Figure 1. Genome organization of Newcastle disease virus (NDV). The non-segmented, single-stranded negative-sense RNA genome of NDV is 15,186 nucleotides (nt) long and encodes eight different polypeptides in six transcriptional units: NP, P, M, F, HN and L plus V and W proteins, originated after shifts in the reading frame of the P ORF during transcription. Noncoding, regulatory sequences flank the genome in its 3' (leader) and 5' (trailer) ends. Further noncoding gene end (GE), intergenic (IG) and gene start (GS) sequences regulate the viral polymerase activity in between the different ORFs. Expression levels of the different genes on the viral genome depend on their relative location respect to the 3' end (i.e. NP transcripts are the most abundant, L transcripts the least), effectively creating a gradient critical for the virus' life cycle1.
Figure 2. Basis of NDV rescue from cloned DNA. Schematic comparison between a natural (A) and the artificially-induced (B) cycle during the rescue process. (A) After attaching to the target cell, the virus releases its genomic content into the cytoplasm encapsidated in RNPs. The RNA polymerase transcribes the RNA- genome into the different mRNAs of the viral proteins and into a complementary, full length antigenomic RNA+ copy, which is template for the production of multiple copies of the original genome that will be incorporated into nascent virions. (B) During the rescue process, the components of the RNPs (NP, P and L proteins, as well as a full-length, usually modified antigenomic RNA) are provided by cDNA transfection. Upon reconstitution of the antigenomic RNPs in the cytoplasm of the transfected cell, they can produce the complementary, recombinant genomic RNPs and a whole cycle can then start anew, ending with the release of recombinant viruses.
Figure 3. T7-driven expression plasmids for the generation of recombinant NDV. (A) Full length viral cDNA: The full length pNDV-B1 ampicillin resistance plasmid driving expression of the lentogenic NDV strain Hitchner B1 antigenome under the T7 promoter (PT7) and the T7 terminator sequence (TT7) containing the Hepatitis Delta Ribozyme (HDR) cleavage. The pNDV-B1 was originally designed to carry foreign inserts between P and M genes5. Insertion of a new gene (XbaI site) requires the addition of the regulatory gene end (GE), intergenic (IG) and gene start (GS) sequences to allow its functional recognition by the viral polymerase. Expression efficiency of the transgene can be improved with the addition of a Kozak (K) sequence upstream the start codon32. The whole cassette introduced into the NDV cDNA needs to have a total number of nucleotides divisible by six to follow the "rule of six"33 that drives efficient replication of most paramyxovius genomes. (B) Protein expression plasmids: Viral NP, P, and L ORFs, flanked by the T7 promoter (PT7), the UTR of the encephalomyocarditis virus (EMC) and the T7 terminator (TT7) sequences were cloned into the pTM1 backbone ampicillin resistance vector5,36.
Figure 4. Plasmid-based reverse genetics techniques for the generation of recombinant Newcastle Disease Virus. (A) Viral rescue: A549 or HEp-2 cells are infected with the modified vaccinia virus Ankara expressing the bacteriophage T7 polymerase (MVA-T7). After viral infection, cells are co-transfected with the expression plasmid required for replication and transcription of the NDV viral genome (NP, P, and L), together with the full length NDV cDNA, under the T7 promoter. Twenty-four hours post-infection/transfection, mammalian cells are co-cultured with chicken or duck embryo fibroblasts (CEF and DEF, respectively). Three-to-four days after co-culture, 8-10 day-old chicken embryonated eggs are inoculated with the tissue culture supernatants of the co-culture cells for further amplification. Two-to-three days after incubation of the 8-10 day-old eggs at 37 °C, allantoic fluid from the eggs is harvested and analyzed for successful rescue of the recombinant virus by HA assay. Positive (+) rescue viruses are further characterized at genomic (RT-PCR) and protein (e.g. immunofluorescence assay (IFA) and western blot (WB) levels. Negative (-) HA results may be due to the lack of enough viruses to be detected by HA. Reinfection of fresh chicken embryonated eggs to amplify the virus is indicated. (B) Infection of chicken embryonated eggs: 8-10 chicken embryonated eggs are candled to mark the interface between the air sac and the allantoic cavity. With an insulin (1 ml) syringe, eggs are infected with the tissue culture supernatant inside the allantoic cavity, as indicated.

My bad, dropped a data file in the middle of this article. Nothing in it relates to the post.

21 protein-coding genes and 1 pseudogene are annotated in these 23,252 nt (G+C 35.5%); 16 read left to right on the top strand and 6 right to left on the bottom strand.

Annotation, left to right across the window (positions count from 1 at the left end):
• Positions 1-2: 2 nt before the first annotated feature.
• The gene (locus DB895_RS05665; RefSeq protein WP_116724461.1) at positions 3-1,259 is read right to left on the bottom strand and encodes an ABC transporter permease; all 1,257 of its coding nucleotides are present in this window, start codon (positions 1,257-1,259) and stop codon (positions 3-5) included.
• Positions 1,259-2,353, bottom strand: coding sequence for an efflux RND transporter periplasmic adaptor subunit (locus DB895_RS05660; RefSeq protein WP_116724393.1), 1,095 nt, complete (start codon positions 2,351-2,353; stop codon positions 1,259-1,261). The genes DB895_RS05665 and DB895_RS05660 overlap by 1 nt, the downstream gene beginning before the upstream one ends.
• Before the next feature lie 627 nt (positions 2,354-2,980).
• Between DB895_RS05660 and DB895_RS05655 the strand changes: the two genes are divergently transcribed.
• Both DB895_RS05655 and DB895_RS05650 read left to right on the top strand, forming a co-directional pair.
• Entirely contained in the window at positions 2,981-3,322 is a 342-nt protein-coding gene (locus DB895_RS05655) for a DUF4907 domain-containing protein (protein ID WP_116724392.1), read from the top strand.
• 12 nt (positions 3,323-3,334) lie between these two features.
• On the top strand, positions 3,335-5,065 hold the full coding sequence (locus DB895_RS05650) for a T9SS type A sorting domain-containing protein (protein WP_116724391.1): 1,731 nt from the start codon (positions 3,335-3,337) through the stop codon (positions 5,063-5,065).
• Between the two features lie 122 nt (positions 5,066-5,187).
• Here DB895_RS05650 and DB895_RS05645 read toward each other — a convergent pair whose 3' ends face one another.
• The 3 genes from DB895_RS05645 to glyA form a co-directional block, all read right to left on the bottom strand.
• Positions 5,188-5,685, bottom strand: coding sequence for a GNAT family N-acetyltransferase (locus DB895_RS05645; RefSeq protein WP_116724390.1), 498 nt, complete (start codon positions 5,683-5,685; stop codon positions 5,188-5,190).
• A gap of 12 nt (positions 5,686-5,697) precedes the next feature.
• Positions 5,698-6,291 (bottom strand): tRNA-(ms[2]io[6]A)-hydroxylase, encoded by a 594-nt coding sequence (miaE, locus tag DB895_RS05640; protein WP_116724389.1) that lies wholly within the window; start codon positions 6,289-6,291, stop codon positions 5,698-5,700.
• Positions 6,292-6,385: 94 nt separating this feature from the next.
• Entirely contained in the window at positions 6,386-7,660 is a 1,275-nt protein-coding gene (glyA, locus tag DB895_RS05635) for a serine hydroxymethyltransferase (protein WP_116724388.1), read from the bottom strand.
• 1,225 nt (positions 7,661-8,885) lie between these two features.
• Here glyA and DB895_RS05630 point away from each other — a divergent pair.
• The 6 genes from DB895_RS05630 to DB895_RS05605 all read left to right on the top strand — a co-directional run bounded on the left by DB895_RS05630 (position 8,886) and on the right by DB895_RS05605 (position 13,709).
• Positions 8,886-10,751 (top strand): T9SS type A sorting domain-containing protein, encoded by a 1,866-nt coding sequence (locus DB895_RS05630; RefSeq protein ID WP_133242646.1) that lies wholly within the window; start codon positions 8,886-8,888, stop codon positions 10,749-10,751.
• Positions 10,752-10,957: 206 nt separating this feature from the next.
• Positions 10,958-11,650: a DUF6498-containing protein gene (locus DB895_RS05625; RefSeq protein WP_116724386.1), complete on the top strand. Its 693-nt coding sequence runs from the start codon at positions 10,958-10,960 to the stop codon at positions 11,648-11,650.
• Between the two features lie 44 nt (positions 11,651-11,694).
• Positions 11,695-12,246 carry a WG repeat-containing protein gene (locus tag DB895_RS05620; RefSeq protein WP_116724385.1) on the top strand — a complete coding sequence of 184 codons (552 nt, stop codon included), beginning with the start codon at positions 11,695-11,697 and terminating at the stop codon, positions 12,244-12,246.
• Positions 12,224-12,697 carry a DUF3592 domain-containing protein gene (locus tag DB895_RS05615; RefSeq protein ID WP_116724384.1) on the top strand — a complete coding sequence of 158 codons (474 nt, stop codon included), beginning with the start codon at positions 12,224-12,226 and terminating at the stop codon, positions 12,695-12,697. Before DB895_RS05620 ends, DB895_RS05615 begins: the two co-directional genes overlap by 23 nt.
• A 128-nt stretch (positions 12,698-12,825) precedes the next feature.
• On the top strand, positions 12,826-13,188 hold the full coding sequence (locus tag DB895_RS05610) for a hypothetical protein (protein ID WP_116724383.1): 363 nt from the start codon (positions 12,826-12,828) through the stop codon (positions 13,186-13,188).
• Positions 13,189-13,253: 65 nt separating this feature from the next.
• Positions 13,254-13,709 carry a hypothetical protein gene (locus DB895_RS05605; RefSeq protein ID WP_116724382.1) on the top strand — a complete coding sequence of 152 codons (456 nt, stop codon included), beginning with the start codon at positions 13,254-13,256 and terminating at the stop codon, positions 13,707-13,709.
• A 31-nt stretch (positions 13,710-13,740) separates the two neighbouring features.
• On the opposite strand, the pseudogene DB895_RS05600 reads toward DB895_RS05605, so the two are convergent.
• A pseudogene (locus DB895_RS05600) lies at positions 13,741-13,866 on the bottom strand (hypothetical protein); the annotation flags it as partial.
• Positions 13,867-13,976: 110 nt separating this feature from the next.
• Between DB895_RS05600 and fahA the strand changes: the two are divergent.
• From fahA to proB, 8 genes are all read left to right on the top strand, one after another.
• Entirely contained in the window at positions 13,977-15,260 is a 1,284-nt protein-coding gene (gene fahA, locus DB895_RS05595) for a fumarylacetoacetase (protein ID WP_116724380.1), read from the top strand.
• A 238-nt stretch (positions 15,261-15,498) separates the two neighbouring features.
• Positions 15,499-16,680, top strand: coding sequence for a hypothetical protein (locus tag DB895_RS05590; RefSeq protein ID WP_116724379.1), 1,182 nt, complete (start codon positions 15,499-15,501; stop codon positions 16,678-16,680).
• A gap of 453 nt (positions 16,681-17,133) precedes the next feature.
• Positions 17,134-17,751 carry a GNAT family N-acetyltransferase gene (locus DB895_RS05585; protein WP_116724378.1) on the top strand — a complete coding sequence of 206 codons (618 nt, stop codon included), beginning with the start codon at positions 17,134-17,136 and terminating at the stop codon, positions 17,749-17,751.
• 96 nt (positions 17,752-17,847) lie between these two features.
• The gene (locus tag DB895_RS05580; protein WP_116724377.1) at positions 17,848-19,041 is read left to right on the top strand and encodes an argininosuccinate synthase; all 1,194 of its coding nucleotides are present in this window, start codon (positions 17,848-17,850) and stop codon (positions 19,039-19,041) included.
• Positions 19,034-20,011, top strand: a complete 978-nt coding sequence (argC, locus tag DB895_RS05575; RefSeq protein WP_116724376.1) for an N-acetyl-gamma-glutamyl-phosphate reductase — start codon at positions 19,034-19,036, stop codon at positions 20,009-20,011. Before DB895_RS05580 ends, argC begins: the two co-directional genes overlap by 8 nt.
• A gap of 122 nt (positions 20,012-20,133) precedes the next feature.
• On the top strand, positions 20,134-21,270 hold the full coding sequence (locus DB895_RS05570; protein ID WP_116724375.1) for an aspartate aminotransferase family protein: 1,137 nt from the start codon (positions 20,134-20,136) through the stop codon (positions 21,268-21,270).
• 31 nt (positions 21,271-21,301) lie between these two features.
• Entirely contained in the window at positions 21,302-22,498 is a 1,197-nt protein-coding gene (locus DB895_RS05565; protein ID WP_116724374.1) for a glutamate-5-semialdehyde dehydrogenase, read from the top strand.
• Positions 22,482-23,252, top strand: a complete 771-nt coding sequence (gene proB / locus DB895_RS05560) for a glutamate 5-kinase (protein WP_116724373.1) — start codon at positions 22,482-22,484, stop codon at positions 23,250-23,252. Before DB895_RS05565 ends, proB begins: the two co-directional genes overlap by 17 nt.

Figure 5. Representative results. (A) Transfection and MVA-T7 infection efficiencies: representative fluorescent (left) and bright (right) fields of A549 cells transfected with pCAGGS-GFP (top) or infected with MVA-T7 and transfected with pCITE-GFP (bottom) are illustrated. Constitutive GFP expression driven by pCAGGS is an indicator of transfection efficiency, whereas T7 promoter driven GFP expression by pCITE is a control for MVA-T7 infection and T7 polymerase activity. Cells were imaged at 24 hr post-transfection/post-infection (B) Hemagglutination assay (HA): Presence of viral particles in allantoic fluid induces hemagglutination, which is shown by a lack of pellet in the bottom of a V shaped well. Absence of virus allows the formation of a red pellet in the bottom of the well. Figure shows both the controls needed for any HA assay (negative, clean allantoic fluid; positive, an already characterized NDV sample), and the results of three unknown samples obtained after a rescue, with two positive (+) and one negative (-) result.